There you have it, two book titles that attest to the radical transformation in popular American spirituality that's taken place over the 50 years since Merton first published his autobiography. Merton's Dante-esque title suggests effort -- the fearsome fight of the soul to pull itself up and away from the Inferno.

In contrast, "Games for the Soul" assures us that the path to spiritual growth does not have to involve discipline, sacrifice, and long hours of meditation. In fact, it can be a fun and creative process.

Merton would not have played well on Oprah, where every weekday New Age swamis preach self-love. Merton is more Jonathan Edwards then Marianne Williamson. For me, re-reading "The Seven Story Mountain" after decades of exposure to cuddly Christianity was to re-enter a pre-Vatican to world that is now so alien it might as well be medieval.

The no-excuses Catholicism that Merton arduously converts to in "The Seven Story Mountain" dictates that, if you want to make it to heaven, you have to do it the old-fashioned way -- you have to earn it. When "The Seven Story Mountain" first appeared in October of 1948 it was hailed as a modern-day version of St. Augustine's confessions.

The twentysomething Merton, who had become a Trappist monk a few years before he wrote the book, tells the story of his birth in France to two progressive artists, and of his subsequent childhood in Europe and America where Hollywood movies, he sourly recalls, became the family religion.

As a desolate young man, Merton was expelled from Oxford and wound up in New York at Columbia University where he became part of an elite literary circle around Mark Van Doren. Throughout these years, Merton tells us, he felt the obscure need for faith.

While at Columbia, he converted to Catholicism and then decided to go whole hog and become a priest. There's a deadpan funny passage here where Merton describes walking with his girlfriend around Riverside Drive as he's obsessively reading seminary brochures.

Towards the end of his very long struggle, Merton attains a separate peace when he is accepted into the monastery of our Lady of Gethsemane in Kentucky. The thing that's most striking about "The Seven Story Mountain" is its author's tone. Merton is not a warm guy, he's intellectually arrogant and scornful of society, and of his readers, whom he addresses as, you who are now what I once was, unbelievers.

His conversion wasn't easy, and he doesn't make the process of reading about it a snap either. You have to plow through thick passages of theology if you're going to make it to the promised land with him. But Merton always takes more than he dishes out. He contemptuously calls his earlier self stupid, dry, full of dust and rubbish.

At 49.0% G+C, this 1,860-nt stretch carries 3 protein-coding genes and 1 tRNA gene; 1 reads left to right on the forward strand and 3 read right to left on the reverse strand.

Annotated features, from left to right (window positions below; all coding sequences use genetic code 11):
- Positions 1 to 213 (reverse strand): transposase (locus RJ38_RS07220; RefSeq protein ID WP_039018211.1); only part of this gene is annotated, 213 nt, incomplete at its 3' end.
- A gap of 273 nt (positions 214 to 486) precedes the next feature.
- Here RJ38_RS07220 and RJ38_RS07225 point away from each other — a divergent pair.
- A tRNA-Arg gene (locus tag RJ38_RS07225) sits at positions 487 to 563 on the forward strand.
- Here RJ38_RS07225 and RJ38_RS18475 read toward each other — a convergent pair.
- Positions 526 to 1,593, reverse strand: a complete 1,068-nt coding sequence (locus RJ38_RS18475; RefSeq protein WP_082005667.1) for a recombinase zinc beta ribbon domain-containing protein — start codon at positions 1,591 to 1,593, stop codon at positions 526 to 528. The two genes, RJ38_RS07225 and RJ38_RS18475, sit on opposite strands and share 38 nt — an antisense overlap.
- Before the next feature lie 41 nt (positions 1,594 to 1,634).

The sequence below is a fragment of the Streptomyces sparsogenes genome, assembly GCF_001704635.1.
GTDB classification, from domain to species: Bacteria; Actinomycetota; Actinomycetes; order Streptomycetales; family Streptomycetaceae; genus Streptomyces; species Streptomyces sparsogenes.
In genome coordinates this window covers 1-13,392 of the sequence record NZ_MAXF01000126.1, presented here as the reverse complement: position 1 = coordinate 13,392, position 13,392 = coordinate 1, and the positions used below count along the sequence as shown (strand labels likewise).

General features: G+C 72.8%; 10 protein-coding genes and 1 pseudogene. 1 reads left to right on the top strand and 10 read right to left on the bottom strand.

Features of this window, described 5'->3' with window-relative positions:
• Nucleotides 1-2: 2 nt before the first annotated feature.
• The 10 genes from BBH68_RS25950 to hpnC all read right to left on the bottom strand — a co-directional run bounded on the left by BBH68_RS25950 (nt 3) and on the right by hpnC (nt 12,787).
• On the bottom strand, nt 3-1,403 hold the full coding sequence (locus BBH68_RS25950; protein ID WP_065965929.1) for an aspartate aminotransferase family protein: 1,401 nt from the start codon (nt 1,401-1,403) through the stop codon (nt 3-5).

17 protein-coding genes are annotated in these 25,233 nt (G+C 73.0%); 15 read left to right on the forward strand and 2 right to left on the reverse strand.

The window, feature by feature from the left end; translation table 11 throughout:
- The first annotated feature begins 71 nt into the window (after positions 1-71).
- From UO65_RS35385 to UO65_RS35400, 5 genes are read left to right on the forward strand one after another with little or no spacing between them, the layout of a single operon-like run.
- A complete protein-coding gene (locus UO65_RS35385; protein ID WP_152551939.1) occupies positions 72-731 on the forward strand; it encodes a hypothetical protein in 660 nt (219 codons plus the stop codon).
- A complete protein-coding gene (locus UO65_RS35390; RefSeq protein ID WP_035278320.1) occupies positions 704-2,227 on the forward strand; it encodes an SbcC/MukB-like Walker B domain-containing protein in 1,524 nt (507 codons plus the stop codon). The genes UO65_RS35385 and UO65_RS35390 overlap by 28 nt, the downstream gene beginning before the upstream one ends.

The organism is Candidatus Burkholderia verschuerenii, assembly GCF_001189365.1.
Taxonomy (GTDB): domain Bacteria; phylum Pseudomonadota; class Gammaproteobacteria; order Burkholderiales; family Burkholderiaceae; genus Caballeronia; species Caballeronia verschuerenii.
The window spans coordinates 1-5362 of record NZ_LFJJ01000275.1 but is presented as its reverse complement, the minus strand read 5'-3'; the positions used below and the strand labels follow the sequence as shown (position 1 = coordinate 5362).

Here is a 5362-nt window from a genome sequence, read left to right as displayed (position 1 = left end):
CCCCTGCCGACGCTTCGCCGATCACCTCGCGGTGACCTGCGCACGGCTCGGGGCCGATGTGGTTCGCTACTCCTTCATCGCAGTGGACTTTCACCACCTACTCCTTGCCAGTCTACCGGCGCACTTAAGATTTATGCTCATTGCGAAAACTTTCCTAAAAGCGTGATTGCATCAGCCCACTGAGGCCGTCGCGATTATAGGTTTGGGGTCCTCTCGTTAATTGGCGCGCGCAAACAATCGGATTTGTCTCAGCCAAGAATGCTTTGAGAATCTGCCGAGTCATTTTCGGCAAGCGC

A new introduction for this edition written by Robert Giroux (ph), Merton's editor and friend, illuminates one other reason for Merton's self loathing -- as an undergraduate at Oxford he'd fathered an out of wedlock child. Unlike the reformed rake, St. Augustine, however, Merton had to contend with the Trappist sensors who ordered him to keep the sexy bits out of his manuscript.

Critics say that "The Seven Story Mountain" became an instant classic in 1948 because a world hardened by war welcomed its stern message of salvation. I don't know how Merton's tough-love autobiography will strike today's readership, anxiously tottering on the edge of the next millennium. Personally, when I free-fall into the cosmic unknown, I'd rather be clinging to the rough monk's robes of Merton the Militant than to the flimsy gossamer wings of those wimps on "Touched by an Angel."

BOGAEV: Maureen Corrigan teaches literature at Georgetown University. She reviewed the 50th anniversary edition of Thomas Merton's autobiography "The Seven Story Mountain."

This is a rush transcript. This copy may not
be in its final form and may be updated.

TO PURCHASE AN AUDIOTAPE OF THIS PIECE, PLEASE CALL 888-NPR-NEWS

Dateline: Barbara Bogaev, Philadelphia
Guest: Maureen Corrigan
High: Book critic Maureen Corrigan reviews the 50th Anniversary edition of Thomas Merton's spiritual autobiography, "The Seven Story Mountain."
Spec: Religion; Thomas Merton; "The Seven Story Mountain"; Media

Please note, this is not the final feed of record
Copy: Content and programming copyright 1998 WHYY, Inc. All rights reserved. Transcribed by FDCH, Inc. under license from WHYY, Inc. Formatting copyright 1998 FDCH, Inc. All rights reserved. No quotes from the materials contained herein may be used in any media without attribution to WHYY, Inc. This transcript may not be reproduced in whole or in part without prior written permission.
End-Story: 50th Anniversary: "The Seven Story Mountain"
Transcripts are created on a rush deadline, and accuracy and availability may vary. This text may not be in its final form and may be updated or revised in the future. Please be aware that the authoritative record of Fresh Air interviews and reviews are the audio recordings of each segment.